– – – – –
Benthien, Claudia. Skin: on the Cultural Border between Self and the World. Trans. Thomas Dunlap. New York: Columbia Univ., 2002. Print.
Fischer, Barbara. Love Gasoline: an Exhibition of the Body in Sculpture, Performance, Video, and Photo-based Works of the Later 1960s and Early 1970s. Toronto: Mercer Union, 2001. Print.
Moeschl, Peter. “Images of the Body: On Sensory Perception in the Medicine and in Everyday Life.” ReMembering the Body: Body and Movement in the 20th Century. Ed. Gabriele Brandstetter and Hortensia Voelckers. Vienna: Hatje Cantz Publishers, 2000. 286–300. Print.
Exploring the idea of sampling a Vogue magazine further.
Each hole-punch is taken from each and every large enough body or face featured in the February 2011 issue. Some faces are too small to fill the hole punch area (5mm). Some possible titles are Skin Tags or Love in the Trenches.
Looking through a Vogue magazine today – awesome photography, styling and clothes. Earlier in the day I had a conversation with an artist friend about that very thing. She and I both agreed that looking through fashion magazines was a simultaneous experience in pain and pleasure. Pleasure in the glossy pages, the beautiful models, the imagination of the photographers and obvious skill in setting up shots. Pain in the guilt and feelings of inadequacy as we each admitted to gauging our own body self-image against what we saw on the pages. And then feeling bad about having done that. My friend admitted that she first became aware of doing that when she was 13 or 14 years old.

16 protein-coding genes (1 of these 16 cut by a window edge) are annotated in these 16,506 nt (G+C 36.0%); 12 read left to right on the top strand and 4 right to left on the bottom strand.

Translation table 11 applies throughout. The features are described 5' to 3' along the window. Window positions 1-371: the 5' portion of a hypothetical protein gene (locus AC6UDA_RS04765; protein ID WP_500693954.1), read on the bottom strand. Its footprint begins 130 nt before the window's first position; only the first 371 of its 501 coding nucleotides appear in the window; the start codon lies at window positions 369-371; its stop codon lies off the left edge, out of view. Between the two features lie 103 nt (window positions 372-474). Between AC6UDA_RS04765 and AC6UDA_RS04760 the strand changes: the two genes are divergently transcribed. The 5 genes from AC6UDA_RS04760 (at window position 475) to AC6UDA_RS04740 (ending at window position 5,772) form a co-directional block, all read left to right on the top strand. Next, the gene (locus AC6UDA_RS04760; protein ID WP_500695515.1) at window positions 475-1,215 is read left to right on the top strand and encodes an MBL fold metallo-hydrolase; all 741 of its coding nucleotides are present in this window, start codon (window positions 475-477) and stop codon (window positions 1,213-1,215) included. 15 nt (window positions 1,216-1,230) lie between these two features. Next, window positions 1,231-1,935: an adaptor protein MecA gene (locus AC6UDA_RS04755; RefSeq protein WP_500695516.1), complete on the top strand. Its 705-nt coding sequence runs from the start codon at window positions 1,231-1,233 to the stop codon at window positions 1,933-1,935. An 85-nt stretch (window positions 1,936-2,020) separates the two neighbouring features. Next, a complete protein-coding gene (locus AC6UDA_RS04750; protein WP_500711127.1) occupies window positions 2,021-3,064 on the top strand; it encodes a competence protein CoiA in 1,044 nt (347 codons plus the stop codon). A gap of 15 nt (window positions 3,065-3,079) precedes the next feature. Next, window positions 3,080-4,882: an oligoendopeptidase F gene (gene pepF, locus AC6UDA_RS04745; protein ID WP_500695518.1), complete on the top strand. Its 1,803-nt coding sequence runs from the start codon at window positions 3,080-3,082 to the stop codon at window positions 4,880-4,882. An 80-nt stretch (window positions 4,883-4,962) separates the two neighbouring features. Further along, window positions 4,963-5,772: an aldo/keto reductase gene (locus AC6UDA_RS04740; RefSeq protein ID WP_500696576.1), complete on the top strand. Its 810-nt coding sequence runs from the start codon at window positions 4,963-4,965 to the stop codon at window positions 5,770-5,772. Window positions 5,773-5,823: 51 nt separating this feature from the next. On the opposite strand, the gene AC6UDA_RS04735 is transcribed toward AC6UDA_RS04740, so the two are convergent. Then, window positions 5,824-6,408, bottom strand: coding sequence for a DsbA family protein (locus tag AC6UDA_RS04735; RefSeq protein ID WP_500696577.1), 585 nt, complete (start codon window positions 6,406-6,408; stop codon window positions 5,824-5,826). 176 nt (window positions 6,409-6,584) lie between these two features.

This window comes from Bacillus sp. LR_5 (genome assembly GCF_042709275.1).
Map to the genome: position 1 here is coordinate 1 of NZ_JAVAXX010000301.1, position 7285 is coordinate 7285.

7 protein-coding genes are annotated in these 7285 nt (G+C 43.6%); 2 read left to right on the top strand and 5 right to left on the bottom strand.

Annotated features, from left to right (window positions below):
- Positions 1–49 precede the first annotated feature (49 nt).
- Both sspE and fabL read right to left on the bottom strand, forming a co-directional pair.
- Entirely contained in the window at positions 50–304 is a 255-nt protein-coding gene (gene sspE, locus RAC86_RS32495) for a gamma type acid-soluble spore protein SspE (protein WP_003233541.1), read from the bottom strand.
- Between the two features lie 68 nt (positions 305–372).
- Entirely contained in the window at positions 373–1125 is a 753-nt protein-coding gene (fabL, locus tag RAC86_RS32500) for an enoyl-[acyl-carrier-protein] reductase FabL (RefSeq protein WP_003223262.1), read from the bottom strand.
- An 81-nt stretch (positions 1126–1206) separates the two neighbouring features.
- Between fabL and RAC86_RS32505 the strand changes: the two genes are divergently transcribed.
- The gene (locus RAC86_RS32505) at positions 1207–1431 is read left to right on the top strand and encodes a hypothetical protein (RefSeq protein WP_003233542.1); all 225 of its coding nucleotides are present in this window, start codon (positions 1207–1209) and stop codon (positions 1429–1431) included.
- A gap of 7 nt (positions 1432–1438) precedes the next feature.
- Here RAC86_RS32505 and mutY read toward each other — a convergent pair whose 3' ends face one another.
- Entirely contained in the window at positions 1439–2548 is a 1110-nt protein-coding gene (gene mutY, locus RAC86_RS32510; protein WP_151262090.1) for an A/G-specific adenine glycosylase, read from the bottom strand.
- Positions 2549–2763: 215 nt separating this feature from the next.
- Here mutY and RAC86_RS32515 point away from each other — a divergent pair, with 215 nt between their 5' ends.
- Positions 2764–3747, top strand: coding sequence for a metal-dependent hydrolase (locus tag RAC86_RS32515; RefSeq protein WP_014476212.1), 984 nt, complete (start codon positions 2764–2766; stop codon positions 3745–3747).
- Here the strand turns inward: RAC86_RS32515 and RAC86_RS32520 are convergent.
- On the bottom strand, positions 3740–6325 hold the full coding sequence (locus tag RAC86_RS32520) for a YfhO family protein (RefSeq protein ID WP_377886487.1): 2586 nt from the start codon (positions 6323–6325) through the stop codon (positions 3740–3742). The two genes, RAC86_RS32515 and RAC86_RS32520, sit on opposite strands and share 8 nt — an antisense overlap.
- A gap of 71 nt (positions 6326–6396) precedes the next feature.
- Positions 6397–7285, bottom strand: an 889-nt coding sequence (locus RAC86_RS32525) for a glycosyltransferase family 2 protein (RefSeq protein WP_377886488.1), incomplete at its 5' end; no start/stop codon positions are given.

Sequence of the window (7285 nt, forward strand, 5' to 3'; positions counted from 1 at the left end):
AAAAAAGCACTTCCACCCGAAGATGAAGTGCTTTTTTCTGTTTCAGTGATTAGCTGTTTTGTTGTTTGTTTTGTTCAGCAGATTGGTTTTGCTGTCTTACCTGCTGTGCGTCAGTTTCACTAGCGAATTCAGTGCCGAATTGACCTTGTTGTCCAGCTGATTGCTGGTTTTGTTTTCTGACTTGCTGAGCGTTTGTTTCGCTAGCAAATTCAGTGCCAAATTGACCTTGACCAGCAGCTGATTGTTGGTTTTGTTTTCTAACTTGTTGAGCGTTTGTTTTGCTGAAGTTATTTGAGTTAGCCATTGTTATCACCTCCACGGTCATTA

How young does this enculturation begin? Because it is a process of enculturation – I think where a person becomes so comfortable with the ideas that they fail to question them any longer.
As a side note the Vogue magazine (US edition) barely had any models that were not white. One would think that if 37.6 percent of the US population does not identify as white that to be fair there would be approximately that many models within the covers. What I am reading about whiteness being more about class and economy seems like a valid argument. Enter Marx.